Insecurity & Agitations: Moghalu Wants Buhari To Establish Truth, Reconciliation Commission

Former Central Bank of Nigeria (CBN) Deputy Governor and a presidential candidate in the 2019 general election, Prof. Kingsley Moghalu, has called on President Muhammedu Buhari to, as a matter of national emergency, establish a Truth and Reconciliation Commission, as first step to stabilise Nigeria and begin the process of national healing and reconciliation.

The banker turned politician made the call at a press conference yesterday in Abuja, where he hinted that insecurity and nationhood of Nigeria were evident in President Buhari’s recent controversial remarks about the security crisis in the South-east region in the context of the 1967-1970 civil war.

He said the president could start with a declaration of May 30 as a national holiday to honour the millions of lives lost in the Nigerian civil war, as currently mark “unofficially by many Nigerians as Biafra Remembrance Day. Moghalu warned that regardless of the current phase of turbulence in the country today, the Independent National Electoral Commission (INEC) has no reason not to conduct election in 2023, as already been widely speculated in some quarters.

The economist, who expressed regret that the current leadership of the country has failed to approach the present crises in the country in its peculiar nature, said he cannot rule out the fact that there are political motives behind the current security crisis in the country.

While he condemned the attacks on security personnel and the touching of INEC offices in the South-east region by unknown gunmen and the reported extra judicial killings of innocent civilians by security agencies in the region, he said he believes “strongly in the viability of a united Nigeria anchored on equity and justice, and as a leader, I do not believe in a surface approach to issue.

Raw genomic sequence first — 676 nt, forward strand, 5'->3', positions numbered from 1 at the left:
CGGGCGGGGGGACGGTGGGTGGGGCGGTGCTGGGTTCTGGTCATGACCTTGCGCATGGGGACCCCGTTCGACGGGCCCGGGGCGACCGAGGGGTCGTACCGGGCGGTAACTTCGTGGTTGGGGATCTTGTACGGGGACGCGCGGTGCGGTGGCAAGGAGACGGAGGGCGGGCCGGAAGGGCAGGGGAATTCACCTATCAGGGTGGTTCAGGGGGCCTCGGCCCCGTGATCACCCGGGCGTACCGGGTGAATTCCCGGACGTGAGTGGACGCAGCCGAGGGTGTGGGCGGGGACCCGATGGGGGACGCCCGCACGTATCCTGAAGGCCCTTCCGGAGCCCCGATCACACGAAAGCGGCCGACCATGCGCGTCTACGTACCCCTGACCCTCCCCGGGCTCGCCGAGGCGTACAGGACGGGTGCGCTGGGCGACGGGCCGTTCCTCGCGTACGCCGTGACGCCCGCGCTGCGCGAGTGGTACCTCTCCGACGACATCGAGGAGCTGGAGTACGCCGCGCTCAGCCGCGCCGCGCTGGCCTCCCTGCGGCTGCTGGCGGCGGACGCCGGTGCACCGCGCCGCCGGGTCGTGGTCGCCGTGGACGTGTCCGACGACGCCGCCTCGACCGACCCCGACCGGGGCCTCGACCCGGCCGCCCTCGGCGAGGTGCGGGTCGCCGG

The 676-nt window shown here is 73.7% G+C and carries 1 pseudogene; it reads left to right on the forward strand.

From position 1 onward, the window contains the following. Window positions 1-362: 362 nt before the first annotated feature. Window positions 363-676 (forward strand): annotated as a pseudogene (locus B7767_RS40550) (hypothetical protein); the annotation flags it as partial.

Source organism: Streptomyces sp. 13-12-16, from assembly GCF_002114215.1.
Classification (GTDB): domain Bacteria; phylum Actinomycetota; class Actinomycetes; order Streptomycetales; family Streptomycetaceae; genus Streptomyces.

“The root cause of these separatist agitations is injustice,” he said, noting that the federal government has failed to adopt a root-cause approach to the agitations for secession in different parts of the country.

According to him, “President Buhari should as a matter of urgency establish a Truth and Reconciliation Commission comprised of seven independent members of high reputation and relevant expertise; one from each geopolitical zone, and one international member assigned from the United Nations or from South Africa, with six months mandate to examine specifically the events of 1966 to 1970.

“Buhari should invite all secessionist agitation movements’ actors to a national dialogue in order to give them a hearing with view to addressing credible, verifiable grievances. However, we condemn the reported extra judicial killings of civilians, where security agencies would just pick up young men suspected to belong to separatist movement and just shoot them.”

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